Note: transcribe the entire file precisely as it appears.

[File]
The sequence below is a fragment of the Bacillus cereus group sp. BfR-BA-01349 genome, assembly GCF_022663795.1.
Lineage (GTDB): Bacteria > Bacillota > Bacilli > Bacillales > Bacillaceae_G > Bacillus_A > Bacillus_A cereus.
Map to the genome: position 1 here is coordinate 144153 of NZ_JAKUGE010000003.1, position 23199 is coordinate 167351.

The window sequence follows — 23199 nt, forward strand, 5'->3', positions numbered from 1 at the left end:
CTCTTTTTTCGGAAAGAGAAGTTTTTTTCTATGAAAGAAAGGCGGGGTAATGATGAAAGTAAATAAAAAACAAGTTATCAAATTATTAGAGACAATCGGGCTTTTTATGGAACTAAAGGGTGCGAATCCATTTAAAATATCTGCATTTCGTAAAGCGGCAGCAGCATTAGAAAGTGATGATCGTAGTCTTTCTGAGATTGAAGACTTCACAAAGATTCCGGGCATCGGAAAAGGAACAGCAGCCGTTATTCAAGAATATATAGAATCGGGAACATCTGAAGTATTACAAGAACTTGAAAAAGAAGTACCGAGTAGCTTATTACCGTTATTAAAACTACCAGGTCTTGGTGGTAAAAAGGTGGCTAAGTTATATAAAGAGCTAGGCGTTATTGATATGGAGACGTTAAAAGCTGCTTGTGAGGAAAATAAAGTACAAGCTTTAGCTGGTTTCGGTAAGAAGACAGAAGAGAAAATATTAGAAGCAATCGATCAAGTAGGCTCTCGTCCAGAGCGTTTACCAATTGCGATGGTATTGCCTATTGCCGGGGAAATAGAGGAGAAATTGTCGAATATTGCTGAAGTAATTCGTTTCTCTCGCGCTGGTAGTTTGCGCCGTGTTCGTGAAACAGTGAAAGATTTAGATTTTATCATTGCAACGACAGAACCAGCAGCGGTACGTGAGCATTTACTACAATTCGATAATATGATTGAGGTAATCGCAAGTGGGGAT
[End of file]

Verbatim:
The sequence below is a fragment of the Bacillus cereus group sp. BfR-BA-01349 genome, assembly GCF_022663795.1.
Lineage (GTDB): Bacteria > Bacillota > Bacilli > Bacillales > Bacillaceae_G > Bacillus_A > Bacillus_A cereus.
Map to the genome: position 1 here is coordinate 144153 of NZ_JAKUGE010000003.1, position 23199 is coordinate 167351.

The window sequence follows — 23199 nt, forward strand, 5'->3', positions numbered from 1 at the left end:
CTCTTTTTTCGGAAAGAGAAGTTTTTTTCTATGAAAGAAAGGCGGGGTAATGATGAAAGTAAATAAAAAACAAGTTATCAAATTATTAGAGACAATCGGGCTTTTTATGGAACTAAAGGGTGCGAATCCATTTAAAATATCTGCATTTCGTAAAGCGGCAGCAGCATTAGAAAGTGATGATCGTAGTCTTTCTGAGATTGAAGACTTCACAAAGATTCCGGGCATCGGAAAAGGAACAGCAGCCGTTATTCAAGAATATATAGAATCGGGAACATCTGAAGTATTACAAGAACTTGAAAAAGAAGTACCGAGTAGCTTATTACCGTTATTAAAACTACCAGGTCTTGGTGGTAAAAAGGTGGCTAAGTTATATAAAGAGCTAGGCGTTATTGATATGGAGACGTTAAAAGCTGCTTGTGAGGAAAATAAAGTACAAGCTTTAGCTGGTTTCGGTAAGAAGACAGAAGAGAAAATATTAGAAGCAATCGATCAAGTAGGCTCTCGTCCAGAGCGTTTACCAATTGCGATGGTATTGCCTATTGCCGGGGAAATAGAGGAGAAATTGTCGAATATTGCTGAAGTAATTCGTTTCTCTCGCGCTGGTAGTTTGCGCCGTGTTCGTGAAACAGTGAAAGATTTAGATTTTATCATTGCAACGACAGAACCAGCAGCGGTACGTGAGCATTTACTACAATTCGATAATATGATTGAGGTAATCGCAAGTGGGGAT